I’ve been missing my friends at The Living Room, the day shelter for women and children in Santa Rosa. The portrait project I’ve been working on for months came to an abrupt halt with the Shelter in Place order and The Living Room had to follow along and close its doors to prevent contagion spread among staff and the homeless women they serve.

But now the creative and hard working staff has reopened not the gate, but a window and Monday – Friday is serving those scrumptious and nutritious hot lunches they are known for. . .to go!

But they’ve also been coordinating with other groups to do what they can to continue to serve the homeless and at risk population, which has now grown exponentially. One day staff was making hand sanitizer in the dining room while practicing social distancing.

sanitizer

I wish I could have been there to help and of course sketch live! But I was able to add this sketch, done from a picture, to my growing book of stories from The Living Room.

 

How the Days Get Filled

Well, yesterday Bob and I spent about three hours combined doing a deep cleaning of just one of the wall areas in my studio. And then there’s the hours fixing computer glitches after my computer was upgraded. And there’s the keeping up with phone calls and checking in with friends and keeping up with the (bad) news.

But in between it all some art is happening and it’s my salvation! So yesterday I sat up on the road above my studio to listen to the birds, enjoy the view and do some “Shelter-in-Place Sketching: My Neighborhood”,  a Meet up organized in the San Francisco Urban Sketchers group.

backyard

For the sake of those of you who have never been to my home/studio, and might even live in another country, I labeled things. Clearly sheltering-in-place here is not a particularly difficult occupation, especially in springtime.

I live on an acre on a private road, so there’s not much traffic of the human sort, but still, in the half hour I sat there I got to talk to my neighbor and wave to our postman.

stilldreamingNO

Still glorying in the wonders of our trip to New Orleans in early March, I have done some thumbnail sketches from pictures, good practice for the art of urban sketching which requires that one leave out a great deal of detail and capture the essence.

In the cleaning of the studio I pulled out a portfolio of portrait paintings I’d done in the 1990’s. They were so clean and accurate. Not like these messy concoctions I enjoy so much now. My vision is not what it was then, or even ten years ago, so the painting has changed. The farther away my subject is, the more I must simply get the “feel” of it and  sacrifice accuracy in the process. The result is different, but no less satisfying. I share this in the hopes that you may also accept wherever you’re at with your art as worth the effort to express yourself. That’s why we do it anyway, isn’t that true?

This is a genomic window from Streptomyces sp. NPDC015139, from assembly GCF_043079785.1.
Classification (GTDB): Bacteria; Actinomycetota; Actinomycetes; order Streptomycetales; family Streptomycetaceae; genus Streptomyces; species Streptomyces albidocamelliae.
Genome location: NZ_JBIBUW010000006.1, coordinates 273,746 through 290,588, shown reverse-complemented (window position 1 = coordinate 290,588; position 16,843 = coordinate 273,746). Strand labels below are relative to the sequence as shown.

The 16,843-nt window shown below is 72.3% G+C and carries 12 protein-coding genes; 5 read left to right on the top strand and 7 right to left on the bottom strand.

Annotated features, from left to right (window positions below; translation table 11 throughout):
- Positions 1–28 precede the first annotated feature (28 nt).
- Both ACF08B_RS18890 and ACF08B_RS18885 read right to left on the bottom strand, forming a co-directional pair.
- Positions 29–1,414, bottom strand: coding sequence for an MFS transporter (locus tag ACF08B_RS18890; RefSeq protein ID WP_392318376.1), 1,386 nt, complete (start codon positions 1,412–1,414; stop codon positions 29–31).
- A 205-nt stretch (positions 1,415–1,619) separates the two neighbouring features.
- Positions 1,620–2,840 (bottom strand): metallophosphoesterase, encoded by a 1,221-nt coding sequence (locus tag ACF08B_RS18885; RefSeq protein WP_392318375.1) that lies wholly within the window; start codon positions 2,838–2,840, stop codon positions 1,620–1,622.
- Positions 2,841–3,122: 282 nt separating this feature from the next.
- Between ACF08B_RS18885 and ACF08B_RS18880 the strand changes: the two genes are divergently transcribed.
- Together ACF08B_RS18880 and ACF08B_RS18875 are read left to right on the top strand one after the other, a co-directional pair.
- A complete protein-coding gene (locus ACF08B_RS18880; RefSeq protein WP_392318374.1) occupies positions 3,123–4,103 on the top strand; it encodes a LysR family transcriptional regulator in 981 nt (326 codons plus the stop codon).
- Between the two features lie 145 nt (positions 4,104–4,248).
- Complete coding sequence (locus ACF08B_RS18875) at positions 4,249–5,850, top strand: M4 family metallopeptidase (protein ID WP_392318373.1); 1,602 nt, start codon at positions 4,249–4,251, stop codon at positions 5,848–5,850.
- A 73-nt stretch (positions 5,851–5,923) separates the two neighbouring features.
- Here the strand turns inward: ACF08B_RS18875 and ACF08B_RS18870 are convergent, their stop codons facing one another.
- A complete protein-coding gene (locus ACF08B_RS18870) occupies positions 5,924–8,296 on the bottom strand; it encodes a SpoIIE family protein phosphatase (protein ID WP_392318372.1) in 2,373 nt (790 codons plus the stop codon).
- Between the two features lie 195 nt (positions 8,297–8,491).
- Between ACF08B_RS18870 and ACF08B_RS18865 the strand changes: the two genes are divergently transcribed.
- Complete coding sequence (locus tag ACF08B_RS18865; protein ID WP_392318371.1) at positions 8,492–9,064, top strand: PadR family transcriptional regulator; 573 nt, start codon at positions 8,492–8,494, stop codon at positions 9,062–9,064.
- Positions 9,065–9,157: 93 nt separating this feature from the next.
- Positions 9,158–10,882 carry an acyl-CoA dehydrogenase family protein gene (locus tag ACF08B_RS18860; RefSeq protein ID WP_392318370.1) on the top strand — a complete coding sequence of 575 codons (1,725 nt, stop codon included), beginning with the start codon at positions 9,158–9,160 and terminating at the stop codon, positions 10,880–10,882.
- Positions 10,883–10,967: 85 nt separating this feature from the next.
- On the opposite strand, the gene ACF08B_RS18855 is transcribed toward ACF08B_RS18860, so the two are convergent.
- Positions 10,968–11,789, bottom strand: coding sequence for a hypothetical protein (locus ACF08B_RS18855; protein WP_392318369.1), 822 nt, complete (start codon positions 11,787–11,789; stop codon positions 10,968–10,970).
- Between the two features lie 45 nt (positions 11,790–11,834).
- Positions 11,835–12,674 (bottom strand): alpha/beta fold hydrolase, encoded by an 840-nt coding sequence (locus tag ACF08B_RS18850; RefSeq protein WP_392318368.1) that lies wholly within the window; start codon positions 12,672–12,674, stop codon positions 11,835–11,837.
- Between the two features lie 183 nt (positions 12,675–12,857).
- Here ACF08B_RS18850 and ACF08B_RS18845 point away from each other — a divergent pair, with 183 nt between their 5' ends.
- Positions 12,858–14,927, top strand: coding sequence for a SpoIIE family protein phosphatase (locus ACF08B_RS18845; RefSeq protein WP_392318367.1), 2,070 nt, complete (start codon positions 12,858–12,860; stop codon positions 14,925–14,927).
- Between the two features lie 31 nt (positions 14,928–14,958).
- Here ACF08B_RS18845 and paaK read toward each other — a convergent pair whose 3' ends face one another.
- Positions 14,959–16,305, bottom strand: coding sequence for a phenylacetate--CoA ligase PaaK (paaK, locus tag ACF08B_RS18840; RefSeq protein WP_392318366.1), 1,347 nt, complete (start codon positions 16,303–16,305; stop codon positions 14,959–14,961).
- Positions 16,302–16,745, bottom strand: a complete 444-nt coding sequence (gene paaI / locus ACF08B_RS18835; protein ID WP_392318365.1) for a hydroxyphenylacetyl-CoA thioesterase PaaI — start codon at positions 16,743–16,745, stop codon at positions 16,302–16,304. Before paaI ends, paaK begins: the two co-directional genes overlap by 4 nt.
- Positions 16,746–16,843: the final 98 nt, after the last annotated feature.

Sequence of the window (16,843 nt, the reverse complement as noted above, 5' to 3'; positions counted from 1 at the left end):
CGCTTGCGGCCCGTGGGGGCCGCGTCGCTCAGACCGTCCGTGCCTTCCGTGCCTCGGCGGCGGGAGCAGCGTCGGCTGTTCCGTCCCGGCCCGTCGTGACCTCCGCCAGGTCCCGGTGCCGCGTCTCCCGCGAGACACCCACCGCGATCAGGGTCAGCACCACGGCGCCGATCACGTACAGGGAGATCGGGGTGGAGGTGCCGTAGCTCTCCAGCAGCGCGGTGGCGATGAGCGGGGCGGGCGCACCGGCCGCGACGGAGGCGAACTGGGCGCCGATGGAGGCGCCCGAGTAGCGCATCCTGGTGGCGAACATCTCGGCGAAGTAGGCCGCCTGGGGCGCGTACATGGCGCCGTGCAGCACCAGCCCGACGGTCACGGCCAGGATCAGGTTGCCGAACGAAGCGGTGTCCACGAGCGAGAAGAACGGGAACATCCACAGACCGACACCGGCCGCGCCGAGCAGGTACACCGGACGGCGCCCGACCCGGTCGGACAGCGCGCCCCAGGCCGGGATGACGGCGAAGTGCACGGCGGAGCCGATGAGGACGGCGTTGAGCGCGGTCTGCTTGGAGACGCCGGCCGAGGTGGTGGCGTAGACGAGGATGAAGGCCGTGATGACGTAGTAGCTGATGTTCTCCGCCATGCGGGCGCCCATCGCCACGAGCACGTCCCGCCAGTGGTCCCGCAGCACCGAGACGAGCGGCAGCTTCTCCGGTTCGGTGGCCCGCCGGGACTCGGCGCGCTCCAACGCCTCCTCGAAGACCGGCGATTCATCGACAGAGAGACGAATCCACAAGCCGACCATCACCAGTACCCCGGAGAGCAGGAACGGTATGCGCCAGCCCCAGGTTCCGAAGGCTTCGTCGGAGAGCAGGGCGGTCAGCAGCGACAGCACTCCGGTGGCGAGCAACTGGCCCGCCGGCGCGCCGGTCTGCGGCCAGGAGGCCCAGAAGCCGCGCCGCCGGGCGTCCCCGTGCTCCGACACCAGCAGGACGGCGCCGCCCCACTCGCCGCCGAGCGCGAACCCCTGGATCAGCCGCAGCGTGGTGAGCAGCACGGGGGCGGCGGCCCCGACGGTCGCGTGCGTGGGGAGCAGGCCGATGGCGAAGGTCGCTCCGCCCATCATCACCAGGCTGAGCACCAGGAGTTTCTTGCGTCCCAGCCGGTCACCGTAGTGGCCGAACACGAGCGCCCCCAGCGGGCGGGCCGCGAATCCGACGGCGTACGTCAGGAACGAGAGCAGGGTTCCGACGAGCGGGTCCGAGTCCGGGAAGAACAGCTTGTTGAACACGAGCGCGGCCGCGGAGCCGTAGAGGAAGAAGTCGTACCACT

And then I’ve been drawing portraits for the #30faces30days April challenge on Sktchy. But I’ll save the results for another day.

 

Zoomin with the Family

My first experience with Zoom was with the family. Our family is quite small so we could see each other well in Gallery mode (sharing equal space on the screen). Funny thing, these predictable family patterns that pop up in every interaction when you get together.

zoominwiththefamily

Just so you get the geography here. . .Andrew is in Princeton, I’m in my home studio in Sebastopol, California, Ben is in Nashville, and Bob is in the house.

It took a few minutes to school Mom in how to use Zoom, and then I didn’t get a word in edgewise, because it got pretty silly with typical male teasing behaviors. So I took a picture to document this jump into contemporary family communications, and later sketched it. Not surprisingly I captured everyone in their usual roles. I’ll leave it to you to guess what those are!

Would you like to join me in a month of sketching portraits? I signed up for Sktchy’s 30 Faces/ 30 Days – April 2020  It’s a class where you get a video demo/lesson with different teachers every day of the month and can draw from the models they’ve chosen. I did it in January and learned so much! It’s also a way to experience the social connection with others by posting your work and and seeing others’ portraits.

Also you might really enjoy this article in the New York Times called The Quarantine Diaries about creative ways, including sketching/journaling, that people are finding to give shape to their experience of this historic pandemic time.